Over the past few years, both the CFPB and the FTC have taken enforcement action against payment processors related to the alleged misconduct of the merchants that they process payments for. While the CFPB as a new enforcer has been most active in this regard, the FTC has utilized this kind of action against payment processors for several years. These agencies will continue to expect that payment processors restrict their merchants from committing consumer protection violations.

Additionally, those consent orders already enforced are now considered to be guidance to other payment processors. This “guidance by consent order” will continue for the near term certainly, and likely for the long term as well.

Keith Barnett, also a partner in Troutman Sanders’ Consumer Financial Services team says, “Given that there is not a federal regulator that directly supervises payment processors, and payment processors play a significant role in the payments ecosystem, we should expect the CFPB and FTC to continue to attempt to regulate through enforcement actions irrespective of the political climate.”

Payment processors take on some of the most critical compliance functions of their banks related to the merchants that process payments through these relationships. In recent years, payment facilitators have stepped in to take on many of those responsibilities while enabling access to the system for their submerchants.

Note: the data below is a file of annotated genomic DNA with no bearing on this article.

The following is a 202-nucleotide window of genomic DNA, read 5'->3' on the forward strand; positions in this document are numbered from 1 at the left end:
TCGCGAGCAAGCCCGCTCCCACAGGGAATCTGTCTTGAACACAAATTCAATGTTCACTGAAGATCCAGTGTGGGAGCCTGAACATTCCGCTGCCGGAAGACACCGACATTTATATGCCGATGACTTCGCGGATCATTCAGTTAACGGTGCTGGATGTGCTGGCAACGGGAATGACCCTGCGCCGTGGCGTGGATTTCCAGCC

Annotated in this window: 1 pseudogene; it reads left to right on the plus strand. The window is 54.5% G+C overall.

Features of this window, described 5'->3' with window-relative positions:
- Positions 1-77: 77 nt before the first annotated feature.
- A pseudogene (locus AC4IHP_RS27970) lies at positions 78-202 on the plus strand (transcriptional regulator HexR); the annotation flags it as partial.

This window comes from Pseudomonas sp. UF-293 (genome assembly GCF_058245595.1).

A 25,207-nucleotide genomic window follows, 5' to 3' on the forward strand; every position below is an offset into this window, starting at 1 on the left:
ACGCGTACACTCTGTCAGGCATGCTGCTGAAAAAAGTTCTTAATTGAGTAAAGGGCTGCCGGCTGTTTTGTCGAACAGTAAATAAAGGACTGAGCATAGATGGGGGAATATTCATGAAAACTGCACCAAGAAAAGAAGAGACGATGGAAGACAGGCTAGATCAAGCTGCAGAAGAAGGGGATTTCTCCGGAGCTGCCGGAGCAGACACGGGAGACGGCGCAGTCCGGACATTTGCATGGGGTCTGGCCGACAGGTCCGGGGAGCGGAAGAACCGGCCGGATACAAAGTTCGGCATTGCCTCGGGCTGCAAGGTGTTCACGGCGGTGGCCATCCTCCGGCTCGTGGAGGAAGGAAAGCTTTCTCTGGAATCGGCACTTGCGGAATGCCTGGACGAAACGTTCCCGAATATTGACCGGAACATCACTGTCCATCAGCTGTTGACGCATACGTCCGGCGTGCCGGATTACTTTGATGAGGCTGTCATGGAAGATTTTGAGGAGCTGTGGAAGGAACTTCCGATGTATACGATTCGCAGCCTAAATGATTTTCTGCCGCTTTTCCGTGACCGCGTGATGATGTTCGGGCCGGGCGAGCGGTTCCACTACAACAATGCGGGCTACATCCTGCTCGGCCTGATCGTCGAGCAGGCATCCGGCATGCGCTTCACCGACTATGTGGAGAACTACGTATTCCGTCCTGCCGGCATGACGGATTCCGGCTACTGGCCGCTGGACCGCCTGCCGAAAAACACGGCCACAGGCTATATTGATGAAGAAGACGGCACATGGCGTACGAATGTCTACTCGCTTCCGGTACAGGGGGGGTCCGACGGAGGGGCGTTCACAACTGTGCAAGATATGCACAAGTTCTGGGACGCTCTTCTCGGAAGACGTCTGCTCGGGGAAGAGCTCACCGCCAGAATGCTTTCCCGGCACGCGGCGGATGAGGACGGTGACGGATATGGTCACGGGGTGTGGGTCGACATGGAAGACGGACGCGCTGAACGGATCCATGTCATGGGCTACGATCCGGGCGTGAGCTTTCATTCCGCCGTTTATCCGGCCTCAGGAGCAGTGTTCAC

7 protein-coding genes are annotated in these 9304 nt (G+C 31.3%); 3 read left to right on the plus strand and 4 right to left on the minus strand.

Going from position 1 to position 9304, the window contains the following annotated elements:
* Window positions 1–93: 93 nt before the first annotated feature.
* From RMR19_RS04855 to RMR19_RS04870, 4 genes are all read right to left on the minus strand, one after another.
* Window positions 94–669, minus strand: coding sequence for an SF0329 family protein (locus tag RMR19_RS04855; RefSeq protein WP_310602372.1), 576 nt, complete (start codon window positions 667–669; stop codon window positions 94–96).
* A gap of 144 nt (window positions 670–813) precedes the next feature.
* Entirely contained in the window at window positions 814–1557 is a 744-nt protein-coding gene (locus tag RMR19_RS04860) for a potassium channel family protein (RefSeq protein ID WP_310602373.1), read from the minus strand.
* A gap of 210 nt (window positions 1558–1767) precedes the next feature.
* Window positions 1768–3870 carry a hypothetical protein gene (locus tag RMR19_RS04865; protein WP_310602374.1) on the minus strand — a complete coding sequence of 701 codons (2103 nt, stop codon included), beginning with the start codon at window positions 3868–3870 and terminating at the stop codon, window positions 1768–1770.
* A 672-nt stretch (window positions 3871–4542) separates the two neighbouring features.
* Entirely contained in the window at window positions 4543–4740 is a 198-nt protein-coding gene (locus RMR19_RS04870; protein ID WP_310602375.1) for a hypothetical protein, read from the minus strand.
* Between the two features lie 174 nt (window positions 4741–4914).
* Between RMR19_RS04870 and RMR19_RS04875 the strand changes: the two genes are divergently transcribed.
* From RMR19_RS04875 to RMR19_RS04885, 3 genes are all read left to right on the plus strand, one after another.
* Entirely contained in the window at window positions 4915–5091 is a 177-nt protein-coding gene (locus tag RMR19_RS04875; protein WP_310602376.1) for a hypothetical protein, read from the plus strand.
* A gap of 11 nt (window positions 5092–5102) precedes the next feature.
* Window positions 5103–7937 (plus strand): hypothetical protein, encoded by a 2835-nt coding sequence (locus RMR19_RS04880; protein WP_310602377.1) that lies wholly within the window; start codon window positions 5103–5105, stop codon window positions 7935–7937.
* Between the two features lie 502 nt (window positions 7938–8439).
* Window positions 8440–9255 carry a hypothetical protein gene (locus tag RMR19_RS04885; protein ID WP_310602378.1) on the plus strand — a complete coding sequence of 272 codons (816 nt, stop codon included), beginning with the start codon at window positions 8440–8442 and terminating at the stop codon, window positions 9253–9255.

Bank regulators expect banks to demonstrate that their payment processors and payment facilitators have the ability and the will to accept these responsibilities, in order to keep their bank in compliance. Bank regulators will continue to expect all of the players within the payments system to have robust compliance practices that support their banks’ compliance obligations related to anti-money laundering and consumer protection. This will not change with a new administration.

As the payments landscape changes with new technology and innovation, the regulatory environment must adapt. With the complex coexistence of federal regulations and state laws, coupled with a changing environment, banks, processors – and now payment facilitators – engaged in third-party payment processing must continue to exercise sound compliance management. All regulators have expressed their expectations that compliance management systems need to be documented, risk-based systems that support a top-down culture of compliance.

Risk-based compliance management systems are designed to address core risks that don’t go away with a change in administration. The TPPPA advises payment processors and banks to “stay the course” and continue efforts to refine and continually adapt their compliance management systems, and payment facilitators are no exception.